Substantive analysis

I like three things about this quotation. First, I think Konradt convincingly points out that in Matthew Jesus the Son of God is “adopted” as Son of David rather than vice versa. Secondly, I think he effectively shows both the problem with pitting the two sonships against each other and the value of fleshing out the particular associations of each sonship. Finally, while giving proper attention to the distinctive aspects of each sonship, I think Konradt rightly stresses the fact that the two titles belong to one conceptual nexus, so that they must be held together and allowed to mutually inform each other.

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German Mondays: Thank you for making it to the end of this blog post! Unfortunately, I have found it increasingly difficult to write a new post each Monday, but I hope to be able to write at least two or three Monday blog posts each month. We’ll see. Best, Wayne.

Volker Rabens, “‘Schon jetzt’ und ‘noch mehr’: Gegenwart und Zukunft des Heils bei Paulus und in seinen Gemeinden” (JBTh 2013)

This post will inaugurate the new category of “German scholars”. The purpose of this category is to introduce junior and senior German scholars and their research to the English speaking world. Each post will consist of (a) my translation of a short passage (ca. 3-7 sentences) that the German author has selected and submitted from one of his or her publications and (b) some biographical-bibliographical information about the scholar in question, which will also be provided by the German author. For my other “German Scholars” posts, see here. For further information on this category, see here.

Today’s “German scholar” is Dr. Volker Rabens of the University of Jena, who is especially well known for his publications on the Spirit in early Christianity and its environment. Indeed, I suspect that a time will come when he may need to be added to Brian LePort’s list of “influential pneumatologists”. Please see here for Dr. Rabens website at the Theologische Fakultät Jena, which includes a picture of him. For his, see here.

I. Translation: Adoption and Pauline Eschatology           

As his passage of choice, Dr. Rabens has submitted the following excerpt from his freshly-minted article “‘Schon jetzt’ und ‘noch mehr’: Gegenwart und Zukunft des Heils bei Paulus und in seinen Gemeinden”, which can be found in Jahrbuch für Biblische Theologie 28 (2013). This volume of JBTh, which is focused on the topic of “Zeit”, includes contributions from many perspectives, including New Testament scholarship, systematic theology, and practical theology (for Rabens essay, see now here)

English Translation (wmc): The motif of adoption, which we have returned to here, allows multiple characteristic features of Pauline eschatology to come to light. υἱοθεσία is a central image/picture for God’s intervention for the liberation of human beings(,) who live under the slavery of the powers. It has a punctiliar aspect, for it marks the entrance into God’s space of salvation, i.e., his family (which is again a ‘local’ aspect of the new age, as became clear in II.1.). But it does not only stand at the beginning of the salvific action of God. Rather, the experience of belonging to the family of God continually changes the believers in their identity and in their being. The Spirit of the Son lives the childship of God in the believers and gives expression to it (Gal 4.6; Rom 8.15). They no longer live under the slavery of the flesh, but due to these new experiences they can win the fight against the temptations of the flesh (Rom 8.12-17; Gal 5.16-18). Finally, adoption as children of God also has a future dimension, for it will only become completely manifest at the end of time (Rom 8.23). In closing we will now take up this future dimension of “time” in Paul in part III.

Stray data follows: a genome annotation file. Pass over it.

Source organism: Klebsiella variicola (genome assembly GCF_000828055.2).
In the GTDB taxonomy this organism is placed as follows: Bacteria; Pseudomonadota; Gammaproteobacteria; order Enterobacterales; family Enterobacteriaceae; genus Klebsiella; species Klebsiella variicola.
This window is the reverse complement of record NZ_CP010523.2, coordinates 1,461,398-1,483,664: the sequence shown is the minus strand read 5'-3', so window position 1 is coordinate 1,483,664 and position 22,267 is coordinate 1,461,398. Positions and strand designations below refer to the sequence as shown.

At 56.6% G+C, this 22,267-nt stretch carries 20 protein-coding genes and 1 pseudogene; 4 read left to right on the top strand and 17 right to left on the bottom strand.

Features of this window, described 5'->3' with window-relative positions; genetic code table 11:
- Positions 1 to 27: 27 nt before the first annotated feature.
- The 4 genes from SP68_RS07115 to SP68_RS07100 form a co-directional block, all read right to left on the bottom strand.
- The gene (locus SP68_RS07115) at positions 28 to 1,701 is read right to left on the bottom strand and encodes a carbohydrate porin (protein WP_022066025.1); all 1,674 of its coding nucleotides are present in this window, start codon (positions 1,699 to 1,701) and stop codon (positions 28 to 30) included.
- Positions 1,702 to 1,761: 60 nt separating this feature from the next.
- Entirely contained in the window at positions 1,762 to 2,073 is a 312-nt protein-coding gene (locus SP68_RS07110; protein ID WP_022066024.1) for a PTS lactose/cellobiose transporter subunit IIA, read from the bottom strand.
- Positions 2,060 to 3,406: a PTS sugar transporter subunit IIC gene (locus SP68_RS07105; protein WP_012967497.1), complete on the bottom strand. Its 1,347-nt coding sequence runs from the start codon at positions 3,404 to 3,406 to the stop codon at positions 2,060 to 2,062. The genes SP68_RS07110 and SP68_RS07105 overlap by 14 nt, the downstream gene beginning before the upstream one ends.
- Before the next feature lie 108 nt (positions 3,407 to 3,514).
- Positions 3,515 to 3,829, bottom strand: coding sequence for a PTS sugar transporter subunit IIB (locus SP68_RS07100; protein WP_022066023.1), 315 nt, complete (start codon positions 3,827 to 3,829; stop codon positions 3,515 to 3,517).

German version: Das Motiv der Adoption als Kinder Gottes, auf das wir hier zurückgekommen sind, lässt mehrere charakteristische Züge der paulinischen Eschatologie zutage treten. Die υἱοθεσία ist ein zentrales Bild für das Eingreifen Gottes zur Befreiung der Menschen, die unter der Knechtschaft der Mächte leben. Sie hat einen punktuellen Aspekt, denn sie markiert den Eintritt in den Heilsraum Gottes, seine Familie (die wiederum ein ‚lokaler‘ Aspekt des neuen Äons ist, wie in II.1. deutlich wurde). Sie steht aber nicht nur am Beginn des Heilshandeln Gottes. Vielmehr verändert die Erfahrung der Zugehörigkeit zur Familie Gottes kontinuierlich die Gläubigen in ihrer Identität und in ihrem Sein. Der Geist des Sohnes lebt die Gotteskindschaft in den Gläubigen und verleiht ihr Ausdruck (Gal 4,6; Röm 8,15). Sie leben nicht mehr unter der Knechtschaft des Fleisches, sondern können aufgrund dieser neuen Erfahrungen den Kampf gegen die Versuchungen des Fleisches gewinnen (Röm 8,12–17; Gal 5,16–18). Schließlich hat die Adoption als Kinder Gottes auch eine zukünftige Dimension, denn sie wird erst am Ende der Zeit vollkommen offenbar werden (Röm 8,23). Diese zukünftige Dimension von „Zeit“ bei Paulus werden wir nun in Teil III abschließend aufgreifen.